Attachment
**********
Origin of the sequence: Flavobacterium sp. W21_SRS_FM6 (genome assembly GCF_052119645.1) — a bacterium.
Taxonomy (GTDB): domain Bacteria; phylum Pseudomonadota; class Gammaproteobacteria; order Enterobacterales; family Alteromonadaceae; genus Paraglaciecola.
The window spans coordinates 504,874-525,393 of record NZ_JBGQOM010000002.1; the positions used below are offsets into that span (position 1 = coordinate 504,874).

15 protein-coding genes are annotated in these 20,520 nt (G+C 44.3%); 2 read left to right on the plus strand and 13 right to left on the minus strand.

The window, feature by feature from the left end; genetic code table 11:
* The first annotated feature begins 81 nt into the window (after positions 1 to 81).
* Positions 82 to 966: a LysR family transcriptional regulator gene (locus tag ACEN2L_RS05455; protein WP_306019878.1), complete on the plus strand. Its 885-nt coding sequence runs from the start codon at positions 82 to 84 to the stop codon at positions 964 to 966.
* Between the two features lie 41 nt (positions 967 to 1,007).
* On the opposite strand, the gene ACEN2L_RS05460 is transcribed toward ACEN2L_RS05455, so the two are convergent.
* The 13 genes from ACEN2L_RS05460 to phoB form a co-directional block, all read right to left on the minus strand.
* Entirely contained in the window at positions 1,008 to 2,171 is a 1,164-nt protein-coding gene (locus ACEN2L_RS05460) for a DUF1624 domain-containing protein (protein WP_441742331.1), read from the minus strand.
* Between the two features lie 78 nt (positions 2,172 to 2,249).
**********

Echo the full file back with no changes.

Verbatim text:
Origin of the sequence: Flavobacterium sp. W21_SRS_FM6 (genome assembly GCF_052119645.1) — a bacterium.
Taxonomy (GTDB): domain Bacteria; phylum Pseudomonadota; class Gammaproteobacteria; order Enterobacterales; family Alteromonadaceae; genus Paraglaciecola.
The window spans coordinates 504,874-525,393 of record NZ_JBGQOM010000002.1; the positions used below are offsets into that span (position 1 = coordinate 504,874).

15 protein-coding genes are annotated in these 20,520 nt (G+C 44.3%); 2 read left to right on the plus strand and 13 right to left on the minus strand.

The window, feature by feature from the left end; genetic code table 11:
* The first annotated feature begins 81 nt into the window (after positions 1 to 81).
* Positions 82 to 966: a LysR family transcriptional regulator gene (locus tag ACEN2L_RS05455; protein WP_306019878.1), complete on the plus strand. Its 885-nt coding sequence runs from the start codon at positions 82 to 84 to the stop codon at positions 964 to 966.
* Between the two features lie 41 nt (positions 967 to 1,007).
* On the opposite strand, the gene ACEN2L_RS05460 is transcribed toward ACEN2L_RS05455, so the two are convergent.
* The 13 genes from ACEN2L_RS05460 to phoB form a co-directional block, all read right to left on the minus strand.
* Entirely contained in the window at positions 1,008 to 2,171 is a 1,164-nt protein-coding gene (locus ACEN2L_RS05460) for a DUF1624 domain-containing protein (protein WP_441742331.1), read from the minus strand.
* Between the two features lie 78 nt (positions 2,172 to 2,249).